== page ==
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The Edge interview: Memory Man

The Edge interview: Memory Man

GW The group has been diving deeper into its catalog than it did on previous tours. Is there any coincidence that in the same year you were inducted into the Rock and Roll Hall of Fame you’re playing “The Electric Co.” and “I Will Follow,” songs that are 25 years old?

THE EDGE [smiles, considers] There’s two things: First, it’s in recognition that we’ve got a lot of people coming who have seen us recently. We don’t want to do a greatest-hits set; we want to mix it up a bit so that we cover all the phases in the band’s development. In addition, some of those songs, including “The Electric Co.” and “Gloria,” are starting to sound current again.

GW Dude, the Eighties are back.

THE EDGE So I hear. But I don’t think I’ll be wearing the mullet again.

GW Why not? You and Bono had some serious mullet action around ’83, ’84.

THE EDGE [groans] You’re not wrong. We can’t take credit for inventing the mullet, but we can certainly lay claim to extending the envelope for what the mullet can mean.

GW What does the mullet mean?

THE EDGE [laughs] I don’t know! Nobody knows. Although Bono committed the more egregious crimes against fashion with his Live Aid hair. [closes his eyes, shakes his head] Out shining moment in mullet lore. No, I don’t think we need to relive everything about the Eighties.

GW What’s involved in dusting off some of the older songs? Do you have to listen to the old records and try to get back into the mindset of the Edge at 20?

THE EDGE The music draws you in. When I approach an older song, when I go back and listen to something I recorded a long time ago, it’s like I’m trying to unlock a secret code. Oftentimes I find that I have no memory whatsoever of what I did back then, but once I go through the process, something happens and I’m able to play completely on instinct. The song directs me; it takes me back in time. That’s what’s amazing about a good song: it can be prescient. There are times when we play the old songs onstage and they feel completely current; they’re right on the pulse. I’m amazed at the enduring quality some of these babies have. It’s not a “retro” thing.

GW Have any of the old songs proved difficult or impossible to revive?

THE EDGE Certain songs get worn down by repetition and start to lose their potency, and if that happens for us we know it’s going to happen for people in the audience. We didn’t play “Sunday Bloody Sunday” for the longest time because we were just at a dead end with it, so we tabled it for a time. You have to wait, though; songs come back when they’re meant to come back.

GW By the same token, are there some songs that just can’t be denied, that are unbreakable? “Pride (In the Name of Love),” for example: U2 have played it on every tour I’ve seen.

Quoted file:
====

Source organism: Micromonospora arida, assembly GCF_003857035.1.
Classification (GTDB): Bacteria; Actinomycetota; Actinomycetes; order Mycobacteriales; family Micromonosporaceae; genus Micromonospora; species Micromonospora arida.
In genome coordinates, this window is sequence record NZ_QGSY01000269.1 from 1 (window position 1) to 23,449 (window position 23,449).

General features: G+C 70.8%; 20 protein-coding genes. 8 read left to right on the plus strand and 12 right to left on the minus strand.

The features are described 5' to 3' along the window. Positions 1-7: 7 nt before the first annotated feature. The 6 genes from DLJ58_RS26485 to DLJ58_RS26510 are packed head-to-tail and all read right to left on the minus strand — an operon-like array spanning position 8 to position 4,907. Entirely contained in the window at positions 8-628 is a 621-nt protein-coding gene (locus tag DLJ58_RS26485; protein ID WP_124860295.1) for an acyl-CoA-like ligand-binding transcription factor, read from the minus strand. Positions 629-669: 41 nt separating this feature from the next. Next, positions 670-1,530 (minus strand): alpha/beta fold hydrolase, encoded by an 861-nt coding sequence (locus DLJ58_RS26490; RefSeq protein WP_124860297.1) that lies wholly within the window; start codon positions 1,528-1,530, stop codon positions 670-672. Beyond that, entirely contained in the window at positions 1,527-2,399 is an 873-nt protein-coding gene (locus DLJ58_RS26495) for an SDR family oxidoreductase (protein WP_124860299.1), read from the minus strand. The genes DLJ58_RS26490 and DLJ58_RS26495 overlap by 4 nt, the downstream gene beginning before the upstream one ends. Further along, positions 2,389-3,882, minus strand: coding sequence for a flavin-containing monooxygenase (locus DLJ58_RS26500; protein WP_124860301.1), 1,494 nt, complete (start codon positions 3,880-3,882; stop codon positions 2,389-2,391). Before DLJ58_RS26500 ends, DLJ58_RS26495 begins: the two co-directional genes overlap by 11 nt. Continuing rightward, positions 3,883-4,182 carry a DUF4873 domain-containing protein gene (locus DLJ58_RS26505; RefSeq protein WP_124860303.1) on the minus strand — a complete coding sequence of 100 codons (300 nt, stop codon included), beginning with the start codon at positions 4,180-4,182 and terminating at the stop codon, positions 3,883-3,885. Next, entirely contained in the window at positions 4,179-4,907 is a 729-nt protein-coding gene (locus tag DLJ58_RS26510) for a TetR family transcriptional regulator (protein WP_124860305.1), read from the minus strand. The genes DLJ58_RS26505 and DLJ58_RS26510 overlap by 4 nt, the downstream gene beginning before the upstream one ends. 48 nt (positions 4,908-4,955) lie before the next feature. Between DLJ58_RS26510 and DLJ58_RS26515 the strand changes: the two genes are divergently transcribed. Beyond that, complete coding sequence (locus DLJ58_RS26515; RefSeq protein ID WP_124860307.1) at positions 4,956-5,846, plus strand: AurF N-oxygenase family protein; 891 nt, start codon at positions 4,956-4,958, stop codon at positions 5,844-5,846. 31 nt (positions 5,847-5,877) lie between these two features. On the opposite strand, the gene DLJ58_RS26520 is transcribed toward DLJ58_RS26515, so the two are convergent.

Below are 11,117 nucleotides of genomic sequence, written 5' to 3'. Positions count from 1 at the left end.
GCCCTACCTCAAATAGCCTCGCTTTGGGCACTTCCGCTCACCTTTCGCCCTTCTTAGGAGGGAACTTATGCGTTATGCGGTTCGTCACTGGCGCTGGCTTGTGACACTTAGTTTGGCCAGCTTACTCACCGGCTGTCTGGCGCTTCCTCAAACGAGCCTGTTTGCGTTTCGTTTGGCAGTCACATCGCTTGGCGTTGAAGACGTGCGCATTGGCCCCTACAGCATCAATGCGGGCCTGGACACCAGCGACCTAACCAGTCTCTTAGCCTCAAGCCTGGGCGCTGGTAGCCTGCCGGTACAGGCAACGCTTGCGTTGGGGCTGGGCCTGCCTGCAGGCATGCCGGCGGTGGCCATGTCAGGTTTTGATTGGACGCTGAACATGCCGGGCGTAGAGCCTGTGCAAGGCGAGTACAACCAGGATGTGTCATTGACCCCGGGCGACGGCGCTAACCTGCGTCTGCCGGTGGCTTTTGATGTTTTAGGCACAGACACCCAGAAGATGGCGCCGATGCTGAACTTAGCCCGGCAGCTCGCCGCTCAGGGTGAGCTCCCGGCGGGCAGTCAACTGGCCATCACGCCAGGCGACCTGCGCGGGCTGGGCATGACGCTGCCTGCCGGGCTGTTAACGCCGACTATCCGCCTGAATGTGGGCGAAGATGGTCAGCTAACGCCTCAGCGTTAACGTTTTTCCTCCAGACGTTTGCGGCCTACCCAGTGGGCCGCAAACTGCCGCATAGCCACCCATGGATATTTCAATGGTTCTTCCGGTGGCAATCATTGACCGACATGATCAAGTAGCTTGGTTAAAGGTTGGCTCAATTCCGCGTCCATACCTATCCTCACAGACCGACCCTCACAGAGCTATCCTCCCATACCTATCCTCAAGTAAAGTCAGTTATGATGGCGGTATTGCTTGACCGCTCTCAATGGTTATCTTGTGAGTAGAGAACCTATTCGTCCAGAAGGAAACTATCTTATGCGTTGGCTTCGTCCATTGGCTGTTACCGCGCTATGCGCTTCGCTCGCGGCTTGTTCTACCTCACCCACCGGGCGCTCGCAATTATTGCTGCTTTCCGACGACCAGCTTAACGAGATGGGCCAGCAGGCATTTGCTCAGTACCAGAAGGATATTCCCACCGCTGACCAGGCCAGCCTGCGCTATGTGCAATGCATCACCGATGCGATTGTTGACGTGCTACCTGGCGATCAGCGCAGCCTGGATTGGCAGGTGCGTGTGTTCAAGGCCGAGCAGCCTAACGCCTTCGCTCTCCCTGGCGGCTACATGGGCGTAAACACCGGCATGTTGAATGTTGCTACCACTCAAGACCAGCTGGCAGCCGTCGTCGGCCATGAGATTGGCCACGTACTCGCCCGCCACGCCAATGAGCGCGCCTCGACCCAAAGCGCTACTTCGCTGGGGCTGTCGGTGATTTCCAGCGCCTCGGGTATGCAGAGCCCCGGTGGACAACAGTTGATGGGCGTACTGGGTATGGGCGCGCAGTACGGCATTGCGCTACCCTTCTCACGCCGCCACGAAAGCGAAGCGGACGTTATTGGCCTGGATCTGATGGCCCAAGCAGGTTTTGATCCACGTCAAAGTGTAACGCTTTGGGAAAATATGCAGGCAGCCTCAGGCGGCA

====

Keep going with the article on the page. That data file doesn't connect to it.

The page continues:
THE EDGE “Pride” is a good example. We weren’t playing it at the start of this tour, but we put it back in because we found a place in the running order and it seemed to call out to us. I wouldn’t say anything’s really unbreakable, but you can wear songs out. We’re not doing “With or Without You,” for example, as well as a few other hits, because they don’t feel right in the set.

GW You guys have too many good songs, that’s the problem.

THE EDGE [laughs] It’s a good problem. I’ll take that problem any day. But you know what I’m saying—we have to keep ourselves awake. There has to be a reason for us to do a song. True, the audience wants to hear them, but we have to be able to give them the song 100 percent. Like I was telling Bono: “We can’t overrehearse. Otherwise, we won’t make any mistakes.” And mistakes are a big part of what people love about U2. There’s still this element of jeopardy. You’re not going to see a band that’s so polished, where every night is a repetition of the previous night. We’re up there and we’re giving it everything we have. Sometimes we overreach and we make a mess of things, but I think that’s fine. The last thing we want to be is professional. [laughs] We don’t want to be one of those bands that turns up and becomes like wallpaper. If we screw up, fine, but it won’t be for lack of effort.

GW U2 have a reputation for amazing live shows. Does the pressure to perform ever get to you? It must feel at times as if you’re battling your own legacy.

THE EDGE Not just our legacy—everything. When we’re onstage, so much is at stake. I remember the first three live shows I ever saw: Stiff Little Fingers, Rory Gallagher, the Clash.Talk about having your mind blown. I felt the same way when I saw Springsteen for the first time. It was like having my eyes opened for the first time. It was a catharsis, and that’s what we try to bring to every show we play. We never want to forget what a live show should mean. We don’t always pull it off; some shows are better than others, and that’s inevitable. But we always try.



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